Visayan Splash

Visayan splash

This is a sonnet form invented and named by Jose Rizal M. Reyes of the Philippines.

It is stanzaic, consisting of three quatrains and a couplet
It is written in iambic pentameter.
The rhyme scheme is: abcb bcdc cdad da

My Example

Magic Firelight (Visayan Splash)

Magic Firelight

Divorced and visiting my west-coast friends;
not yet re-grounded, mescaline seemed fine.
While lying prone upon the cabin floor,
I watched the fireplace with a son of mine.

The firelight photons seemed almost divine
and shimmered like they never had before.
They’d hit the ceiling, then they’d break apart
and flicker like a twinkle’s brief encore.

My son observed it too, that’s what he swore.
What I thought hallucinogenic art
my four-year-old could very plainly see.
We grow, we learn, we think we’re getting smart;

But kids can see the hidden from the start,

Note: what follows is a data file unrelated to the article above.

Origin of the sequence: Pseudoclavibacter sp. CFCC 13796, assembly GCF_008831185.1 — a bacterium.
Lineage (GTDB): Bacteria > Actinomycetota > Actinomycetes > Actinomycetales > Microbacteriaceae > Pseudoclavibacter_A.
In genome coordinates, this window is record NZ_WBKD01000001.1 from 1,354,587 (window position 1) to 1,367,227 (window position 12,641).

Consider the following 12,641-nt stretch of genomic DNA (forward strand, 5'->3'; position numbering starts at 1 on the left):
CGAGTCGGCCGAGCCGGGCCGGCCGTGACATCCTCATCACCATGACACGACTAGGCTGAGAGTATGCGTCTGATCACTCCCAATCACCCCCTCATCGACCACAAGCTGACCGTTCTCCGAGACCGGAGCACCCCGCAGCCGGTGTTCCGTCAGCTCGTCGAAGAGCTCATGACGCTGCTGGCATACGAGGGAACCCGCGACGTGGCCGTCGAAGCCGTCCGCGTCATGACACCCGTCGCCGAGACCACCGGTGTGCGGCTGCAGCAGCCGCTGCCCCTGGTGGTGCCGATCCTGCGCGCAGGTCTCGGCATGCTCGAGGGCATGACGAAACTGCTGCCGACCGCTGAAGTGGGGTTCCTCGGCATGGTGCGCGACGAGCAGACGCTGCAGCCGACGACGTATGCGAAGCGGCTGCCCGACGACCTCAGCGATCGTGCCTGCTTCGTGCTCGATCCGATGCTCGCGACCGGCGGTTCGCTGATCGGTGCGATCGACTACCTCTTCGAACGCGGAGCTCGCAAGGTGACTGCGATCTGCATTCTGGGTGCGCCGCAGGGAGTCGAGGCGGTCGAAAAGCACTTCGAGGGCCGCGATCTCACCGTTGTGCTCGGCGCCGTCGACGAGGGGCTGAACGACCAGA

how wonderful it is to be so free.

© Lawrencealot – April 16, 2015


Image credit:

Visual template

Visayan Splash

Hybrid Sonnet

I am using this name to indicate the variations between the Italian Sonnet and the English Sonnet as early as the 1600’s with the purpose to forestall my inadvertently assigning the name of the form to a current poet who should use it.
C. Hybrid Sonnet
1. Rhyme Scheme: abba abba cdcd ee
[other variations: abab cdcd efgefg or
abab cdcd efefef or abba cddc effe gg]
2. Who Used: Sidney, Donne
Read Conrad’s “Heart of Darkness”,
Example Poem
Holy Sonnet # 1 by John Donne
Thou hast made me, and shall Thy work decay?
Repair me now, for now mine end doth haste;
I run to death, and Death meets me as fast,
And all my pleasures are like yesterday.
I dare not move my dim eyes any way;
Despair behind, and Death before doth cast
Such terror, and my feeble flesh doth waste
By sin in it, which it towards hell doth weigh.
Only Thou art above, and when towards Thee
By Thy leave I can look, I rise again;
But our old subtle foe so tempteth me,
That not one hour myself I can sustain.
Thy grace may wing me to prevent his art
And thou like adamant draw mine iron heart.
The Holy Sonnets, also known as the Divine Meditations or Divine Sonnets, are a series of nineteen poems. Twelve of them were published in the 1633 collectionSongs and Sonnets; others were published in later collections.— Excerpted from Holy Sonnets on Wikipedia, the free encyclopedia.